Amira Rose Davis will present “Sights Unseen: Black Women Athletes and the (in)Visibility of Political Engagement,” a brief history of black women’s athletic activism that focuses on how black women athletes have been hypervisible yet oft-ignored symbols of various political struggles on and off the playing field. An assistant professor of history and women’s gender, and sexuality studies at Penn State University, Davis received her doctorate in history from Johns Hopkins University. She specializes in twentieth-century American history with an emphasis on race, gender, sports, and politics, and her research traces the long history of black women’s athletic labor and symbolic representation in the United States. She is currently working on her forthcoming book manuscript, “‘Can’t Eat a Medal’: The Lives and Labors of Black Women Athletes in the Age of Jim Crow.” Davis is also the cohost of the feminist sports podcast, Burn It All Down.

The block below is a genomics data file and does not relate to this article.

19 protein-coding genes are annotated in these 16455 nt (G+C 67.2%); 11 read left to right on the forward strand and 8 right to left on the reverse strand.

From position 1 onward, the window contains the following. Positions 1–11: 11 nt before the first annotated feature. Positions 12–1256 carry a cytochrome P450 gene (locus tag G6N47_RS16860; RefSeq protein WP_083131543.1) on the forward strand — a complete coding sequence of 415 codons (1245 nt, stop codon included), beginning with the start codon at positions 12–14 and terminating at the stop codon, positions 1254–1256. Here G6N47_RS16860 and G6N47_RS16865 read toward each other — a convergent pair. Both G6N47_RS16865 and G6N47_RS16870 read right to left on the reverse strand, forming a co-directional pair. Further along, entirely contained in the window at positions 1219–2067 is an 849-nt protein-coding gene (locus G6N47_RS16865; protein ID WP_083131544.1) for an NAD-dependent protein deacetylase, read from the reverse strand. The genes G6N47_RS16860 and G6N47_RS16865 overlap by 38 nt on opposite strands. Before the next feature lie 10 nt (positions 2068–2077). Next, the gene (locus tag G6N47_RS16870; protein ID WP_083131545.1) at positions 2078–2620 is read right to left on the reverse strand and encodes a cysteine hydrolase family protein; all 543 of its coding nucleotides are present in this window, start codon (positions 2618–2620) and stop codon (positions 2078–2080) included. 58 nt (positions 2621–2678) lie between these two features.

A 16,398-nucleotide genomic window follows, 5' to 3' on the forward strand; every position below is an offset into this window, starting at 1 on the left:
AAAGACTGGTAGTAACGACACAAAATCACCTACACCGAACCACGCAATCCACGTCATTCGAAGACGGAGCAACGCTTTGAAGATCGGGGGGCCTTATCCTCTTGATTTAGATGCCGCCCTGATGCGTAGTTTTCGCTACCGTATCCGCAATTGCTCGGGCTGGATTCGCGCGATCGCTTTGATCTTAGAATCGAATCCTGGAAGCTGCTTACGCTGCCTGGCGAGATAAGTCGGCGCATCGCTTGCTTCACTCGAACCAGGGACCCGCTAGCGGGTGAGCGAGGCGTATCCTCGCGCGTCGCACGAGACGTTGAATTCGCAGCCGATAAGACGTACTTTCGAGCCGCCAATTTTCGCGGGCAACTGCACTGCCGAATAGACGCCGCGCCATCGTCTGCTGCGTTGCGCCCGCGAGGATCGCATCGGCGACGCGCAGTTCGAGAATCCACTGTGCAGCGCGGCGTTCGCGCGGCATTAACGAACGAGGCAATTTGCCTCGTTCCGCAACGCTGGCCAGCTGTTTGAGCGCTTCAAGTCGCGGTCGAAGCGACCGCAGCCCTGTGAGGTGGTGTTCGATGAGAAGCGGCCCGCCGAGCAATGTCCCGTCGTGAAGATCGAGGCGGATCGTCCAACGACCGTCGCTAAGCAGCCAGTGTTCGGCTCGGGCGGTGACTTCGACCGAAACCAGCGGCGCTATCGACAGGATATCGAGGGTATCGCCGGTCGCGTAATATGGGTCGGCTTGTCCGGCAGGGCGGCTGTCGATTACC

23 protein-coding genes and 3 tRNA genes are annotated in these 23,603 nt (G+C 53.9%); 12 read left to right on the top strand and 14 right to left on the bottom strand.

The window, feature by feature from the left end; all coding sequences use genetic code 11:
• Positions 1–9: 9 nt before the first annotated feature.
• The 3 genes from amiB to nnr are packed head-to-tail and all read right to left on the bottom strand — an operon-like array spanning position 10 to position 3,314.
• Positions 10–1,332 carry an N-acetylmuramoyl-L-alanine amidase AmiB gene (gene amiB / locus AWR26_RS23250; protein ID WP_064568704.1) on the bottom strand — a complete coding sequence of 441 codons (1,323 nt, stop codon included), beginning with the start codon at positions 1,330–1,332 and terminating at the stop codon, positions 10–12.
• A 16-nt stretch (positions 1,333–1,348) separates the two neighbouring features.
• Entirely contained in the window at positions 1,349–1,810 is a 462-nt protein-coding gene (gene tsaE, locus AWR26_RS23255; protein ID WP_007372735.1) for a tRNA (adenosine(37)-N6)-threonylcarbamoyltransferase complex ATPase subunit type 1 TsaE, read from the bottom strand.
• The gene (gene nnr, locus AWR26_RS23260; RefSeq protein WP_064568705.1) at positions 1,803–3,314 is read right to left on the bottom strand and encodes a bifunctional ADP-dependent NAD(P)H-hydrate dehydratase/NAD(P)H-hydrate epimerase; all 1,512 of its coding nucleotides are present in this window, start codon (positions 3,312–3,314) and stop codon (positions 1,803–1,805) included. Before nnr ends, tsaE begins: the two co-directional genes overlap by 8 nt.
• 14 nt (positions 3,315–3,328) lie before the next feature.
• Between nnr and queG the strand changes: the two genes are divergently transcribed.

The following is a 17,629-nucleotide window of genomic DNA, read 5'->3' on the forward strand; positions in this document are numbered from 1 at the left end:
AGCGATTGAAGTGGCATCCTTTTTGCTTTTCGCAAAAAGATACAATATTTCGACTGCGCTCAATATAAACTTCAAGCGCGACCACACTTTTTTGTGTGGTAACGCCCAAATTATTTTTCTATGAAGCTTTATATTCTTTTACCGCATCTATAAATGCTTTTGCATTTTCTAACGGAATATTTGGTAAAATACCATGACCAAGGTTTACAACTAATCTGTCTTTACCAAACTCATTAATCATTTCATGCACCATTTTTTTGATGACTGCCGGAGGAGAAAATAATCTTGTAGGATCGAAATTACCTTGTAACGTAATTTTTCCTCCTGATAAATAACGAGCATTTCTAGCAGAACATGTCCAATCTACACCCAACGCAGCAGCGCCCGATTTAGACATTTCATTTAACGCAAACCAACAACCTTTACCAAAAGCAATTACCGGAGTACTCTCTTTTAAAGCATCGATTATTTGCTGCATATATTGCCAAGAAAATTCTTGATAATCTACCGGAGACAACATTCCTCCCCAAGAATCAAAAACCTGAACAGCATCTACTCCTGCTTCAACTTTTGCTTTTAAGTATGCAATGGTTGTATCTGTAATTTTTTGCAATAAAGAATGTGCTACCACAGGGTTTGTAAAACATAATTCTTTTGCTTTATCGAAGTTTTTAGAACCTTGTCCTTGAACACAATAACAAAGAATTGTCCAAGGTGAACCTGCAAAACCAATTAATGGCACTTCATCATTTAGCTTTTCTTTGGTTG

In this lecture, Stephanie Rolph will discuss her new book, Resisting Equality: The Citizens’ Council, 1954–1989. Rolph is a native of Jackson and a Millsaps alumna (1999). She earned her MA in 2004 and her PhD in 2009 from Mississippi State University, where she specialized in the history of the American South. An active scholar in post-1945 southern politics and conservative ideology, Rolph’s work has appeared in The Right Side of the Sixties and in the Journal of Southern History. Her first book, Resisting Equality: The Citizens’ Council, 1954–1989, was recently published by LSU Press.